I Won! Now what?

Standard

Over the past 10 years, AnswerNet Network has been fortunate enough to win the prestigious Inc. 500 award multiple times. It is an awesome feeling to be the CEO or a senior executive of an Inc. 500 company, and the satisfaction that comes from leading an Inc. 500 company is enormous. But it isn’t all about ego. It’s about leveraging the win to help sustain your business’ growth.

There are many ways to get benefits from your Inc. 500 win, but you have to make them happen. Ideally, you should start planning how you’ll leverage your win when you apply, so you can execute your plan as soon as the announcement is made. If you haven’t thought that far yet, don’t worry, because this article will share some of the things we did when we found out that our company, the AnswerNet Network, was number 21 on the 2003 list. Hopefully some of these suggestions will help you get the most out of your Inc. 500 win, or any win, award or other public recognition your company might garner as it grows.

Thanking Your Team
Most successful CEOs (and even some unsuccessful CEOs) will tell you that they could not have the success they have enjoyed without the hard work and support of their employees, friends, family and close advisors. Your win is generally a result of the group of people you have put together to build your company. It certainly was in my case.

That’s why the first thing we did when we found out we won was to send an e-mail (it was a lot more personal than it sounds) to all of our employees, friends, family and close advisers across North America telling them of our induction into the Inc. 500 and thanking them for their part in helping us achieve the honor. While I expected this to have a positive impact on morale, I was amazed to see how proud so many people were to be associated with a “winner” (and I don’t mean me).

Other ways you can thank your team is buying promotional items associated with the event or by having an internal celebration after the announcement. No matter what you do, have fun and be proud of what you accomplished together.

Thanking Your Customers
According to many of today’s business writers, customers like to know that their supplier is having success and that their vendor has many customers. People, by their nature, like to be part of successful groups and your customers are no different.

In order to take advantage of this philosophy, we sent letters to our 35,000 customers thanking them for their help in achieving our Inc. 500 status. The letters not only thanked them for our success, but also told them about some of the newer and different services we were offering. Thus, we were able to build goodwill while marketing our new services to our existing customer base.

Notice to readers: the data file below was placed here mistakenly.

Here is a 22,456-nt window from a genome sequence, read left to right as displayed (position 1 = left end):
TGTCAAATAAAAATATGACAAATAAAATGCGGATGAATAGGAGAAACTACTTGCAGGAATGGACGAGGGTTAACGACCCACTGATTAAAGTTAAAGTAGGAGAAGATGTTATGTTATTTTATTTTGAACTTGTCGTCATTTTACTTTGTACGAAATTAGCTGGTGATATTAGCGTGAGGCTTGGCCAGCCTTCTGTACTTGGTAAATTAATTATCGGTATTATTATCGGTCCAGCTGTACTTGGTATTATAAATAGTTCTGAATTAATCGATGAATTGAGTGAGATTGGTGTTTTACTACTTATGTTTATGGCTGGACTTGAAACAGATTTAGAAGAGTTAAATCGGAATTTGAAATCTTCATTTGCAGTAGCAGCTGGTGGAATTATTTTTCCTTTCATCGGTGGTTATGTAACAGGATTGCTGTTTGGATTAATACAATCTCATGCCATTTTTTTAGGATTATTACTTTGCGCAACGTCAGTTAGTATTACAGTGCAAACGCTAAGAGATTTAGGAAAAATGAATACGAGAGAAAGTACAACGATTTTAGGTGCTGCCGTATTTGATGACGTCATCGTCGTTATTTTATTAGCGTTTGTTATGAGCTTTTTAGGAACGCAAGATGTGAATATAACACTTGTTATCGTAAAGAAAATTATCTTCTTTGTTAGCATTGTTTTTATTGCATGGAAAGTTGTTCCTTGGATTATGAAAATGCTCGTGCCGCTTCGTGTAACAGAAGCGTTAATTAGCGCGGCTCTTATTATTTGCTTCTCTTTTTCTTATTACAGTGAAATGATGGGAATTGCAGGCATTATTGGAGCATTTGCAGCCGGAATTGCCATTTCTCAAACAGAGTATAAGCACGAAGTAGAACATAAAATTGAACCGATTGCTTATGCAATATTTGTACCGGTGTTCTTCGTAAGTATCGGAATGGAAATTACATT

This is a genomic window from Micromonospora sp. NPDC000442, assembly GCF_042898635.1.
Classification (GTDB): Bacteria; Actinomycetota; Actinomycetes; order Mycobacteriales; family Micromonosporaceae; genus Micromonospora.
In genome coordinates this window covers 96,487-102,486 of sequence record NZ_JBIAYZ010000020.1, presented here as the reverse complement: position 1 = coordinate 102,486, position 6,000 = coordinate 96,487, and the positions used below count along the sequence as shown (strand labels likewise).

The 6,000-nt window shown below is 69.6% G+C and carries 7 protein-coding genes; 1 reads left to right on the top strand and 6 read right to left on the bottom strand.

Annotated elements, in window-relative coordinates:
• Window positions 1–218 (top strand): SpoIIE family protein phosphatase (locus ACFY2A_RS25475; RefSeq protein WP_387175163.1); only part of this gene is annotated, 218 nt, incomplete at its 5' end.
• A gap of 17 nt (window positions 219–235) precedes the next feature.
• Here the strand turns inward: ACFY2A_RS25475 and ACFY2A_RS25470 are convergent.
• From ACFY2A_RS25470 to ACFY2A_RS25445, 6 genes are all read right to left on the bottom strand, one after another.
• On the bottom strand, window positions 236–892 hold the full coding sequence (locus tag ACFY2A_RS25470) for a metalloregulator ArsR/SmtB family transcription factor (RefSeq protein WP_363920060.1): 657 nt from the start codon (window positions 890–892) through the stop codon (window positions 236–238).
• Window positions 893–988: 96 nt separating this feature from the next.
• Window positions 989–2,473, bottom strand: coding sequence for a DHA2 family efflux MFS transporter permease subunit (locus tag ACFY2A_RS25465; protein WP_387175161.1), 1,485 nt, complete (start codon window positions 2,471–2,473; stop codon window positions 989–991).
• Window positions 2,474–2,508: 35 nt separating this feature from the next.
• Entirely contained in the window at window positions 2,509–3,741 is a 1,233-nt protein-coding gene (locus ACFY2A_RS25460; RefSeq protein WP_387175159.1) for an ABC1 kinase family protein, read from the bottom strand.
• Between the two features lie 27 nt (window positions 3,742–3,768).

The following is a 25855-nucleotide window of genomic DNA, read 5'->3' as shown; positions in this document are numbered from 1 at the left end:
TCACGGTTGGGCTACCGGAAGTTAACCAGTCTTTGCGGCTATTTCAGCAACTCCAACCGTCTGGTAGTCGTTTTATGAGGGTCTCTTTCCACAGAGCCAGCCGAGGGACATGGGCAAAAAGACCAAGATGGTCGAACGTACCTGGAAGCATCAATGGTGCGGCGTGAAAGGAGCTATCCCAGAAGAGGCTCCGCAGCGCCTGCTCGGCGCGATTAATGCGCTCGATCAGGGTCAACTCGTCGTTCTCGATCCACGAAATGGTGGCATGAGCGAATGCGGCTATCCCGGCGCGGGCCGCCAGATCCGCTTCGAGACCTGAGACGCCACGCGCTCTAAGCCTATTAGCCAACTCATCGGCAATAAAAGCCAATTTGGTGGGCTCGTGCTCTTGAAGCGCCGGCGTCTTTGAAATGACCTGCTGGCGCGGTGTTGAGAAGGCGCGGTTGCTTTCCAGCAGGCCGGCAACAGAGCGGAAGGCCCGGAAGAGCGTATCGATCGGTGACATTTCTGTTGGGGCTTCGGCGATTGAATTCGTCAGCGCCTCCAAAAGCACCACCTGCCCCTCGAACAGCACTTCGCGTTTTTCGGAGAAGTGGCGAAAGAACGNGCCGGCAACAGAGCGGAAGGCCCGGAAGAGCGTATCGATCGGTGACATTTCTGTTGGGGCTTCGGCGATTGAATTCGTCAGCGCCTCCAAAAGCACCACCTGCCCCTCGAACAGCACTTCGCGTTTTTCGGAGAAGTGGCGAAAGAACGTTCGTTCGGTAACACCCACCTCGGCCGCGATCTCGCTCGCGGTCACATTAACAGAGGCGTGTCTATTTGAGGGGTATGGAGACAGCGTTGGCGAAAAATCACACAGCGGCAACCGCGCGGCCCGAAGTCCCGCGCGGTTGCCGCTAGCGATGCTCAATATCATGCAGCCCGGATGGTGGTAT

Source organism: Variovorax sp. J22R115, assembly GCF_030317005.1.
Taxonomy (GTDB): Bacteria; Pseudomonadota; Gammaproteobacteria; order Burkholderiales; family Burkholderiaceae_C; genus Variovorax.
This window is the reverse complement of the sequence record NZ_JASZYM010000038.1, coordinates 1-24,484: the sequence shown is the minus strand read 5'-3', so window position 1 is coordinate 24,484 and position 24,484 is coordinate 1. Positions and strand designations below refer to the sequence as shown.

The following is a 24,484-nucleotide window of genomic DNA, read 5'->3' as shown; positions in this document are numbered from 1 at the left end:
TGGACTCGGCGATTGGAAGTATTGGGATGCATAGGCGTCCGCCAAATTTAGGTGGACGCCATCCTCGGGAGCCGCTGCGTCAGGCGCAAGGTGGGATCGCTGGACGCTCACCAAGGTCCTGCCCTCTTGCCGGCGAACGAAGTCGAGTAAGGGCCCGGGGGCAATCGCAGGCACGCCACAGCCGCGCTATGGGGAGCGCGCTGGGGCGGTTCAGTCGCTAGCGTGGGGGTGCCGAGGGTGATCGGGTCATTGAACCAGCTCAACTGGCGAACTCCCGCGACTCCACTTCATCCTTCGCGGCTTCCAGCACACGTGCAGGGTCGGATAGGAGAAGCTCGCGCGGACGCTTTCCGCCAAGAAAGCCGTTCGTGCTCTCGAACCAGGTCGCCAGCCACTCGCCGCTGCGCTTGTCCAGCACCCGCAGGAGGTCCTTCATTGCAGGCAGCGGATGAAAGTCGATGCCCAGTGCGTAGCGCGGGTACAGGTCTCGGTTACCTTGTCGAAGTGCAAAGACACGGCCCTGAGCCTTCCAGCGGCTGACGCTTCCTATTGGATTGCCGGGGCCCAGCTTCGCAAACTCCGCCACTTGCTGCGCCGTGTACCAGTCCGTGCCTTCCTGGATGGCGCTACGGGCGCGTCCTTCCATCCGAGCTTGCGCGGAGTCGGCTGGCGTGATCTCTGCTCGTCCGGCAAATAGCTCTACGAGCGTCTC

Press Releases
When we made the Inc. 500 list, we drafted two press releases to announce our success. One release was written for industry publications to highlight the success we had achieved in acquiring companies within our industry and in servicing the clients that came with those acquisitions and from new sales. We also provide services to many companies within our industry, and we wanted to generate additional goodwill with those companies via the publications. In other words, we used this event to increase our name recognition within the industry and increase sales from our competitors.

The other release was written to get stories placed in the local and regional publications where we have operating centers. One of the great things about the Inc. 500 is that almost every newspaper in the country highlights those listed companies that are headquartered within its circulation area. Our goal was to make sure as many editors as possible knew that we had a local presence in their region, so that when they wrote their annual Inc. 500 article, they would add us to the story.

These are just a few of the ways we leveraged our induction into the Inc. 500. Anyone can use these strategies to promote a company’s recognition for reaching a milestone. Just remember to create a plan that best fits your company’s needs and culture, execute your plan, and enjoy the ride.

The Business Owner Q&A

Standard

By Carolyn West-Price Touhey, Contributing Blogger